Consulting makes an excellent transition to retirement and a perfect encore career.  There are strong arguments that consulting as an encore career maximizes the lifetime value of a person’s total career by extending the total working time beyond that normally allowed by today’s traditional corporate career.  Properly managed, a consulting encore career draws from the experience and skills of all previous careers and combines those with a pace on a glide slope to eventual retirement.

 For more on encore careers, watch this inspiring and thought-provoking 44-minute webcast hosted by Charlie Gibson for Merrill Lynch with a panel of experts (and actual “encore-ists”).

Are you approaching your consulting as an “encore career?”  What advice would you give others thinking about it?


Thinking about consulting?

by Peter Osborne on June 22, 2010 · 0 comments

So you’ve been out of work for far longer than you — or anyone else in the family — ever expected.  You had — or more correctly, have — something special but nobody seems to be seeing it.  Nobody’s calling back, and that ”perfect job” you applied for attracted 200+ resumes within three hours.   And now your severance is gone.  Or will be soon.
So what’s next?  Assuming the issue is not your failure to develop a compelling personal brand or effectively help recruiters and hiring managers find you, for many people the answer to the What’s Next? question is exploring consulting or project (1099) work. 

 You won’t be alone in making this decision: The number of people who have been out of work for more than six months hit 6.7 million in April 2010, nearly 46% of the unemployed.  The New York Times says we’ve lost 8.4 million jobs in this recession and many of those jobs aren’t coming back.  As many as 23% of U.S. workers are operating as consultants, freelancers, free agents, contractors, or micropreneurs, according to the Wall Street Journal.  The percentage of unemployed workers starting companies rose to 8.6% in 2009, a four-year high, with the biggest increases among people 55 and over, according to the Challenger, Gray & Christmas outplacement firm.  The underemployment rate — which counts people who have given up looking for work and those who are working part time for lack of full-time positions — rose to 17.1% in April, from 16.9% in March.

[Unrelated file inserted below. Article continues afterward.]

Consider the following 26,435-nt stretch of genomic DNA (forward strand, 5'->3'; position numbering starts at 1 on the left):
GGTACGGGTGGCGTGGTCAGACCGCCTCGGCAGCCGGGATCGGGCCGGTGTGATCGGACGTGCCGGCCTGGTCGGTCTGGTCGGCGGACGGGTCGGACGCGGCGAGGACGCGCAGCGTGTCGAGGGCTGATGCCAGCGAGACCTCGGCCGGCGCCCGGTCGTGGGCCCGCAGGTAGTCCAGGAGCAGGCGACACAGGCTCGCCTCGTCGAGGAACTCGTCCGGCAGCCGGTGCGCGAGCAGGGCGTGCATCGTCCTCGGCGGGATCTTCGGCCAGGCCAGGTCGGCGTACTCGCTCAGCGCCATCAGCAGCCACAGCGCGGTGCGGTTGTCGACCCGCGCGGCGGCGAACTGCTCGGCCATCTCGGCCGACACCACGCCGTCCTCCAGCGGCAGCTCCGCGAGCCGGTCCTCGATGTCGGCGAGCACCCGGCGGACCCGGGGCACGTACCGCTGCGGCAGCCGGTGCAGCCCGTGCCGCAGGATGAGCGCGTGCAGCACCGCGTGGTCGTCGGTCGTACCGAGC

The trend toward “portfolio careers” — where individuals cobble a career together from multiple consulting (or 1099) engagements is growing and demand for high-end temporary business talent is not focused on cost-cutting projects but on driving innovation.

But not so fast.  Even with a great value proposition or skill, it’s not that easy.  First you need to think through whether you have the temperment for the ups and downs of this strategy.  Then you need to think about company structures, the sales process, and a myriad of other things.

Recapturing what you used to make may not happen for years, if ever.   The percentage of new projects you win will be much lower than you might expect.  Many people warn that you can’t do a full-time job search and consult at the same time…at least not effectively. For many people, the process of selling yourself is more daunting than a root canal and may require skills that are somewhat alien to those you had when your company was giving you direction.

On the other hand…

The best way to find a full-time job may be through an “audition strategy,” where you demonstrate your value to a full-time employer prospect through a short-term project.  Many people think that’s the best way to separate themselves from the masses these days.  And this may be a way to pay the bills and prevent you from taking a job that will make you miserable.

This site is designed to help you make the decision and then, if you move forward, be successful.  In addition to unique content, we will also provide links to other sites with great advice and content.

So, what scares you about making the leap to consulting or project work?  What will help you make the decision or be more successful?  Simply put, what kind of content can we offer that will make this a site you’d bookmark?  Please send us your thoughts at  peter at consultantlaunchpad dot com. We look forward to hearing from you.